Rooting a Hibiscus from a Larger Plant

Question:

Does anyone out there know how to or if it is even possible to root a hibiscus from a large hibiscus that I have?

Hardiness Zone: 6a

Barbara from Philadelphia, PA

Answer:

Barbara,

Not only is it possible, but some varieties actually root quite easily.

  • Start with woody cuttings that are about the size of a pencil in both length and diameter.
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  • Remove all but one or two of the leaves at the top - these leaves will help with the transpiration process as the roots develop.
  • At the bottom of the cutting either scrape away some of the bark or simply make a small slanted cut through a leaf node (eye). This will make it easier for developing roots to emerge.
  • When taking your cutting from the mother plant, it is a good idea to cut it at an angle above a leaf node that is facing out so that when new growth resumes, it does so in an outwardly direction.
  • Hibiscus cuttings seem to root better when crowded together in a pot, so I encourage you to find a gallon - sized pot and try rooting several at one time. This will also increase your chances for success.
  • Use a lightweight mixture of moist perlite and sand as your medium.
  • Before inserting your cuttings into the pot, use a pencil to pre - drill" holes. Then dip the bottom of each cutting in some rooting hormone and insert them into the holes.
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  • Optimum temperatures for rooting are 60 - 70ºF. Hibiscus like a high degree of humidity so either mist the cuttings regularly or cover the pots with plastic bags. Just be sure not to bake them in the sun.
  • Keep the pot of cuttings moist and in partial/filtered sun for about 6 - 8 weeks.
  • Once the roots have developed, remove the cuttings carefully and repot in single pots.

Good luck!

Ellen

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By AGeekyMom (Guest Post)
January 30, 20080 found this helpful

Are you referring to a Hibiscus Mallow or the exotic hibiscus trees? If you mean the Mallow (which dies back each year and sprouts from the ground each spring) I have had luck dividing them in the spring before they grow more than 6 inches or so.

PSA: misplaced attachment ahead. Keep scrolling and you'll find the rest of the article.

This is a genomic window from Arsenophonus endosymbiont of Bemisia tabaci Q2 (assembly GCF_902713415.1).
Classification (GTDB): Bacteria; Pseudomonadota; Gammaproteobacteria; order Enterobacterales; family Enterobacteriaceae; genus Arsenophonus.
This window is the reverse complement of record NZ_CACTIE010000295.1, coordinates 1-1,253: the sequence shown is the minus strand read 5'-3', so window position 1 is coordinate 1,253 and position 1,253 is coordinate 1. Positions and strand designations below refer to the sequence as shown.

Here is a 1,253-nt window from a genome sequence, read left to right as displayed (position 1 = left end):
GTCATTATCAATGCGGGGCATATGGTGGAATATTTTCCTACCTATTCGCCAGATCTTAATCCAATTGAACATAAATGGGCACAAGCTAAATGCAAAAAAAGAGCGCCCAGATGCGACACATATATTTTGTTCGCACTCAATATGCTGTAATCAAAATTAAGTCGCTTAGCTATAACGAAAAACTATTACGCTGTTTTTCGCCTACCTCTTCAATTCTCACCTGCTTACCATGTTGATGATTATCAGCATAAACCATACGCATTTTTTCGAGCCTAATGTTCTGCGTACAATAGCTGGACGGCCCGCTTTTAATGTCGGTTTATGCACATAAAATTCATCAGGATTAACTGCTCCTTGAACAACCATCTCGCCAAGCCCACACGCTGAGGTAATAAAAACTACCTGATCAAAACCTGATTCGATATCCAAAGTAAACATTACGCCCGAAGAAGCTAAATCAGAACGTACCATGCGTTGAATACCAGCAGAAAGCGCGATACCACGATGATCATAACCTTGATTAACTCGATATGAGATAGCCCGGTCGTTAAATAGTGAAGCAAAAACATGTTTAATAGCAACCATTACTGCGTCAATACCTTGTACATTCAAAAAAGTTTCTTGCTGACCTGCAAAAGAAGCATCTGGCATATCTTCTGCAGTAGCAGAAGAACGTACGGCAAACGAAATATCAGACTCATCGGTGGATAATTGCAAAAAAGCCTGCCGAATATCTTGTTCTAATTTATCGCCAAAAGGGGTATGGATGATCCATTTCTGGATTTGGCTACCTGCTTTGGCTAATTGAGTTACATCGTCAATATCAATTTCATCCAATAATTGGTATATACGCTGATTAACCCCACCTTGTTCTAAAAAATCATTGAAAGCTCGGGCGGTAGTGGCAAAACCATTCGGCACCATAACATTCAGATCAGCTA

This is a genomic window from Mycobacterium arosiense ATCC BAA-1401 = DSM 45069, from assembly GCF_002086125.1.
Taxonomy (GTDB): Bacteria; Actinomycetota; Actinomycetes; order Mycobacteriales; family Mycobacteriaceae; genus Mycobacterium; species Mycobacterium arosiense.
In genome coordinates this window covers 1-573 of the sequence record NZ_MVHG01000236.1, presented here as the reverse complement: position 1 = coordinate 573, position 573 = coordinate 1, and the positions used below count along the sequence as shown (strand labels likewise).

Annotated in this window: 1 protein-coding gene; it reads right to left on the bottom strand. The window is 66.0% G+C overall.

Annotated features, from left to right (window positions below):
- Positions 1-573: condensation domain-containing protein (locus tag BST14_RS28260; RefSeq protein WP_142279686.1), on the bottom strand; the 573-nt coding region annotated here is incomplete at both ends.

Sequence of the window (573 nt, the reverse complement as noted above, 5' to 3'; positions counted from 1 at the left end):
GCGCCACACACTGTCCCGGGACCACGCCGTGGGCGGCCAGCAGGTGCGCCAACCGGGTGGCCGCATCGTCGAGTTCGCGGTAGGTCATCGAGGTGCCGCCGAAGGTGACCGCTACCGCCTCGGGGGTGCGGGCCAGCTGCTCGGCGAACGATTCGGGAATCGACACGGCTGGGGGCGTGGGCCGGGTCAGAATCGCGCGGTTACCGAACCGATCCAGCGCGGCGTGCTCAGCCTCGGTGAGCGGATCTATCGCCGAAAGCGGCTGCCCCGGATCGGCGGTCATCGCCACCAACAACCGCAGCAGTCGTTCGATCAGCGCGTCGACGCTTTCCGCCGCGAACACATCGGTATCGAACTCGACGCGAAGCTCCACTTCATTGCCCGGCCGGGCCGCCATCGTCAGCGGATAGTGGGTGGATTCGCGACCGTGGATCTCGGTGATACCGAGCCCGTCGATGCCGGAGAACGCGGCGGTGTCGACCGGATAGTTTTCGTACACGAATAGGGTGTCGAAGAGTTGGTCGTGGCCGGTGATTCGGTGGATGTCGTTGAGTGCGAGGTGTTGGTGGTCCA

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They seem to be very hardy here in Michigan and I have had the same original plants for bout 15 years now.

Reply Was this helpful? Yes
January 30, 20080 found this helpful

Thanks for you answer but this is an exotic tree I have had it for about 5 years. I but it out in the spring and bring in it usually around the beginning of October.

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By CONNIE (Guest Post)
January 31, 20080 found this helpful

You should be able to take a cutting from the big plant and cut the stem on an angle. I put maybe 2 stems about 6-7 inches long in a bud vase (a clear one) and it will take awhile but eventually you will get some roots on the tropical hibiscus. It will get calcium deposits on it from the water so don't confuse them with roots. Make sure that some of the stem is under water where maybe a leaf was at and it will eventually root.

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I have had 3 on my kitchen window sill for some time and they are still nice and green and some calcium deposits and a few roots. so don't give up on it. I have done this for year and it can be done. Good luck. Connie--------this is for a tropical variety that you can purchase at lawn and gaden centers in the summer. If they don't get alot of roots by spring plant in a pot of sterilized medium.